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As a budget-busting boondoggle of a shutdown-averting spending bill works its way through Congress, there are any number of provisions that ought to give conservatives tremendous pause. For instance, the bill raises the national age to buy tobacco products from 18 to 21 — a seemingly important public policy issue that conscientious citizens might expect their federal legislators to actually debate just a little bit.
But for Second Amendment supporters, there is one particularly troubling item that the D.C. swamp monsters and Congress critters have snuck into this pork-laden 2,000-page legislative monstrosity. If the bill is ultimately enacted into law, then, for the first time in decades, that Congress will have provided federal funding for gun violence research.
“The $25 million for federal research into gun violence that’s included in the massive spending bill agreed to on Capitol Hill represents the first time in over two decades that Congress has allocated funding for the issue,” CNN reported earlier today. “The provision maintains the long-standing prohibition on any funds being used to advocate or promote gun control,” the outlet continued.
No small deal, right?
Progressives have cheered the allocation of $25 million in taxpayer dollars being to gun violence research (but assuredly not the promotion of gun-grabbing policies, we are oh-so-reliably informed). For example, the leftists at New York Magazine gloated in remarkably tendentious terms about the policy victory:
Though Republican lawmakers have been able to stymie serious gun-reform legislation following tragic and preventable mass shootings for over two decades, a step toward future progress took place on Monday when House Democratic aides said Congress would allocate $25 million to federal agencies to study gun violence as a fraction of the year-end spending bill. …
Gun violence is the least studied of 30 causes of death in America; in 2017, it led to almost 40,000 deaths, the highest toll since 1968. As The Washington Post notes, “As many people die because of gun violence, for example, as of sepsis infection, yet funding for gun research is less than 1 percent of that for sepsis.”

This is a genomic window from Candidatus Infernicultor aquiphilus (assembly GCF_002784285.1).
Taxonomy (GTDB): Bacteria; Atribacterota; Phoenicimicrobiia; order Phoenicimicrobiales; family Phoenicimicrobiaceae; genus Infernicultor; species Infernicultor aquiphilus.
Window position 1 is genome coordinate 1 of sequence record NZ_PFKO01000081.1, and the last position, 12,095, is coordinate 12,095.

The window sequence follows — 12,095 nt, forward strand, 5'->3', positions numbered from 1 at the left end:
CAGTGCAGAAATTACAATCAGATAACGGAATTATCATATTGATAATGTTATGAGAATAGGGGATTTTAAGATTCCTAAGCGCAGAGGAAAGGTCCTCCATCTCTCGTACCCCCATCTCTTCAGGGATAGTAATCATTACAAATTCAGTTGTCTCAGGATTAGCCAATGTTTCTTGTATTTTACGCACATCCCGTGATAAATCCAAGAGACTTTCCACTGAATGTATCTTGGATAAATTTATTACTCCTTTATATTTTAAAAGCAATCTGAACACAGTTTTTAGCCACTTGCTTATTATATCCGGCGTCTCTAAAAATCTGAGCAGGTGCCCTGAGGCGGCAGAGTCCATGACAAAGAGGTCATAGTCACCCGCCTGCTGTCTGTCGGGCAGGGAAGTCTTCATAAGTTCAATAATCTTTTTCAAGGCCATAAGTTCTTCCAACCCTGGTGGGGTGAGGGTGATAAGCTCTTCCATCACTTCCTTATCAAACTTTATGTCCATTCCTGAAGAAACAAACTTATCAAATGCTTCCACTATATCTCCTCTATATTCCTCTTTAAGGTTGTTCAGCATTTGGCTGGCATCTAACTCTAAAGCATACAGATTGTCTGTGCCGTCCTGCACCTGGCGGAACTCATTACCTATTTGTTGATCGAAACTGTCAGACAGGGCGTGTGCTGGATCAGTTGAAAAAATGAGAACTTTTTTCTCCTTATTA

Conservatives, by contrast, have naturally been less than enthused.
Nate Madden of Blaze Media quoted Rep. Thomas Massie (R-KY), chair of the House’s Second Amendment Caucus: “The inherent bias at NIH and CDC in deciding how this money will be spent will compel left wing researchers to compete with each other to cook up the most anti-gun results possible. As with the climate change research industry and the privately funded gun-violence research industry, this newly christened government-funded gun-violence research industry will work mainly to justify its own existence, and unbiased voices won’t be funded or even tolerated.”
Similarly, Blaze Media’s Daniel Horowitz excoriated the budget bill earlier today for its various profligacies and capitulations of conservative principle, and urged President Trump to veto it: “There is no reason why Trump can’t demand a clean continuing resolution for six weeks while the nation debates and even discovers the provisions of these bills. At the same time, he needs to use the bully pulpit and the threat of the veto pen to build the case for better immigration enforcement, punishing rebellious sanctuary states, and actually fulfilling a fraction of his promises on spending levels.”